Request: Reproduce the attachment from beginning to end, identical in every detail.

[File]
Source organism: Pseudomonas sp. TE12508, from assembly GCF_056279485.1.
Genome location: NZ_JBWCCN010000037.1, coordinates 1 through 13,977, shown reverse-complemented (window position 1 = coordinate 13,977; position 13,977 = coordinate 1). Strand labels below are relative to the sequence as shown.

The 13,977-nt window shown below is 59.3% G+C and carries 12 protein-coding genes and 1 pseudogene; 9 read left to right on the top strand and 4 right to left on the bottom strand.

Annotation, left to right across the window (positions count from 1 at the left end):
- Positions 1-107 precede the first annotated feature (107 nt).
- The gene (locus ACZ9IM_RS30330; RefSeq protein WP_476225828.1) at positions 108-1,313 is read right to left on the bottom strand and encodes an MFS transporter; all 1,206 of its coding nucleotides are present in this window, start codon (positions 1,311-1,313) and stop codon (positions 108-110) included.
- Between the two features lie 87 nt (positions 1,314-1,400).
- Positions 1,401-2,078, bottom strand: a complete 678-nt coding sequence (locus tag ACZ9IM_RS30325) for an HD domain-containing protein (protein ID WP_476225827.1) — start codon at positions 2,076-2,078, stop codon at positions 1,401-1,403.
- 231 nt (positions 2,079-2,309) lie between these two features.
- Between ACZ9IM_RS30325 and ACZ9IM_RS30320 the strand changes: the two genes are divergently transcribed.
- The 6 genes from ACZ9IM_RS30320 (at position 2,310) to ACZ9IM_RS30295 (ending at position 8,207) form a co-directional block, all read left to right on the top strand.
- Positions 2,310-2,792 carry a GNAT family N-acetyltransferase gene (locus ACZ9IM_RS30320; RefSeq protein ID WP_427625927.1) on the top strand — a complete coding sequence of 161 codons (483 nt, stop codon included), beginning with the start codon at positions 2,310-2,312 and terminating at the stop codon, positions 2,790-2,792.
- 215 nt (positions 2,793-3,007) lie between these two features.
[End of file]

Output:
Source organism: Pseudomonas sp. TE12508, from assembly GCF_056279485.1.
Genome location: NZ_JBWCCN010000037.1, coordinates 1 through 13,977, shown reverse-complemented (window position 1 = coordinate 13,977; position 13,977 = coordinate 1). Strand labels below are relative to the sequence as shown.

The 13,977-nt window shown below is 59.3% G+C and carries 12 protein-coding genes and 1 pseudogene; 9 read left to right on the top strand and 4 right to left on the bottom strand.

Annotation, left to right across the window (positions count from 1 at the left end):
- Positions 1-107 precede the first annotated feature (107 nt).
- The gene (locus ACZ9IM_RS30330; RefSeq protein WP_476225828.1) at positions 108-1,313 is read right to left on the bottom strand and encodes an MFS transporter; all 1,206 of its coding nucleotides are present in this window, start codon (positions 1,311-1,313) and stop codon (positions 108-110) included.
- Between the two features lie 87 nt (positions 1,314-1,400).
- Positions 1,401-2,078, bottom strand: a complete 678-nt coding sequence (locus tag ACZ9IM_RS30325) for an HD domain-containing protein (protein ID WP_476225827.1) — start codon at positions 2,076-2,078, stop codon at positions 1,401-1,403.
- 231 nt (positions 2,079-2,309) lie between these two features.
- Between ACZ9IM_RS30325 and ACZ9IM_RS30320 the strand changes: the two genes are divergently transcribed.
- The 6 genes from ACZ9IM_RS30320 (at position 2,310) to ACZ9IM_RS30295 (ending at position 8,207) form a co-directional block, all read left to right on the top strand.
- Positions 2,310-2,792 carry a GNAT family N-acetyltransferase gene (locus ACZ9IM_RS30320; RefSeq protein ID WP_427625927.1) on the top strand — a complete coding sequence of 161 codons (483 nt, stop codon included), beginning with the start codon at positions 2,310-2,312 and terminating at the stop codon, positions 2,790-2,792.
- 215 nt (positions 2,793-3,007) lie between these two features.